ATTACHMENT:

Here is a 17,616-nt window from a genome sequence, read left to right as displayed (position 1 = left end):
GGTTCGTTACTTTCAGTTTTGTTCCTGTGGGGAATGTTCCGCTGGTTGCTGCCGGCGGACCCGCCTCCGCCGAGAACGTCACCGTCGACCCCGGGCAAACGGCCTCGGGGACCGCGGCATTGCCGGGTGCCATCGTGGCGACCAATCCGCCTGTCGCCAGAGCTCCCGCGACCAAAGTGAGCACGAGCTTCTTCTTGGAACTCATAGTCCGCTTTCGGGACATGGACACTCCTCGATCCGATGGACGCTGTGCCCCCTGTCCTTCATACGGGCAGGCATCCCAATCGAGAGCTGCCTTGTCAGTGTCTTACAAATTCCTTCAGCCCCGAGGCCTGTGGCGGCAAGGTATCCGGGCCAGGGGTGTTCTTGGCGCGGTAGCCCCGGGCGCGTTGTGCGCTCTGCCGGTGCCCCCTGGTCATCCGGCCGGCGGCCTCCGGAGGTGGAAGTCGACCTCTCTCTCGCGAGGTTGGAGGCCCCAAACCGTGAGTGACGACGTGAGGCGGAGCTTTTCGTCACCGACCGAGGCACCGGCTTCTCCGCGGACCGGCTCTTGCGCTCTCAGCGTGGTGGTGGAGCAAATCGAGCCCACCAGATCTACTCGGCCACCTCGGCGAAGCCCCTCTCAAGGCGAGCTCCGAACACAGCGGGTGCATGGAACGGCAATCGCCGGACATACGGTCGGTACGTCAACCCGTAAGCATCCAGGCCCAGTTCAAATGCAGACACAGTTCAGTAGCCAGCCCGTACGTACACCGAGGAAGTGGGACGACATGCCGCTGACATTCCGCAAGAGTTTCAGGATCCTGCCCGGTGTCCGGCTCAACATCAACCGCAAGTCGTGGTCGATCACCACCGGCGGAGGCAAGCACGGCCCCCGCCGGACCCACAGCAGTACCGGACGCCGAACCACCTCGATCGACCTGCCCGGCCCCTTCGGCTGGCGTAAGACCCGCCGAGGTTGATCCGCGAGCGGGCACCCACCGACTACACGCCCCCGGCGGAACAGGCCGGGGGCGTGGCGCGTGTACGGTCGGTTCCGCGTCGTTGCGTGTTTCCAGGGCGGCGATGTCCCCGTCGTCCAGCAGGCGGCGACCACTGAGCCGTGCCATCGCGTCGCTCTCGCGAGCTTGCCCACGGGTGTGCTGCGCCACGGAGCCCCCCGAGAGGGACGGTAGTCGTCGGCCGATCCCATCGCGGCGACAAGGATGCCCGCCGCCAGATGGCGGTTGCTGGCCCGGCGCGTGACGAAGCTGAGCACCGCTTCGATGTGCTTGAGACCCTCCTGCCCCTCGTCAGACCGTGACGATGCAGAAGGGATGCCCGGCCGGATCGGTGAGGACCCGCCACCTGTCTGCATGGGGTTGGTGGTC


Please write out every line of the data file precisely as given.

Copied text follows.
Here is a 17,616-nt window from a genome sequence, read left to right as displayed (position 1 = left end):
GGTTCGTTACTTTCAGTTTTGTTCCTGTGGGGAATGTTCCGCTGGTTGCTGCCGGCGGACCCGCCTCCGCCGAGAACGTCACCGTCGACCCCGGGCAAACGGCCTCGGGGACCGCGGCATTGCCGGGTGCCATCGTGGCGACCAATCCGCCTGTCGCCAGAGCTCCCGCGACCAAAGTGAGCACGAGCTTCTTCTTGGAACTCATAGTCCGCTTTCGGGACATGGACACTCCTCGATCCGATGGACGCTGTGCCCCCTGTCCTTCATACGGGCAGGCATCCCAATCGAGAGCTGCCTTGTCAGTGTCTTACAAATTCCTTCAGCCCCGAGGCCTGTGGCGGCAAGGTATCCGGGCCAGGGGTGTTCTTGGCGCGGTAGCCCCGGGCGCGTTGTGCGCTCTGCCGGTGCCCCCTGGTCATCCGGCCGGCGGCCTCCGGAGGTGGAAGTCGACCTCTCTCTCGCGAGGTTGGAGGCCCCAAACCGTGAGTGACGACGTGAGGCGGAGCTTTTCGTCACCGACCGAGGCACCGGCTTCTCCGCGGACCGGCTCTTGCGCTCTCAGCGTGGTGGTGGAGCAAATCGAGCCCACCAGATCTACTCGGCCACCTCGGCGAAGCCCCTCTCAAGGCGAGCTCCGAACACAGCGGGTGCATGGAACGGCAATCGCCGGACATACGGTCGGTACGTCAACCCGTAAGCATCCAGGCCCAGTTCAAATGCAGACACAGTTCAGTAGCCAGCCCGTACGTACACCGAGGAAGTGGGACGACATGCCGCTGACATTCCGCAAGAGTTTCAGGATCCTGCCCGGTGTCCGGCTCAACATCAACCGCAAGTCGTGGTCGATCACCACCGGCGGAGGCAAGCACGGCCCCCGCCGGACCCACAGCAGTACCGGACGCCGAACCACCTCGATCGACCTGCCCGGCCCCTTCGGCTGGCGTAAGACCCGCCGAGGTTGATCCGCGAGCGGGCACCCACCGACTACACGCCCCCGGCGGAACAGGCCGGGGGCGTGGCGCGTGTACGGTCGGTTCCGCGTCGTTGCGTGTTTCCAGGGCGGCGATGTCCCCGTCGTCCAGCAGGCGGCGACCACTGAGCCGTGCCATCGCGTCGCTCTCGCGAGCTTGCCCACGGGTGTGCTGCGCCACGGAGCCCCCCGAGAGGGACGGTAGTCGTCGGCCGATCCCATCGCGGCGACAAGGATGCCCGCCGCCAGATGGCGGTTGCTGGCCCGGCGCGTGACGAAGCTGAGCACCGCTTCGATGTGCTTGAGACCCTCCTGCCCCTCGTCAGACCGTGACGATGCAGAAGGGATGCCCGGCCGGATCGGTGAGGACCCGCCACCTGTCTGCATGGGGTTGGTGGTC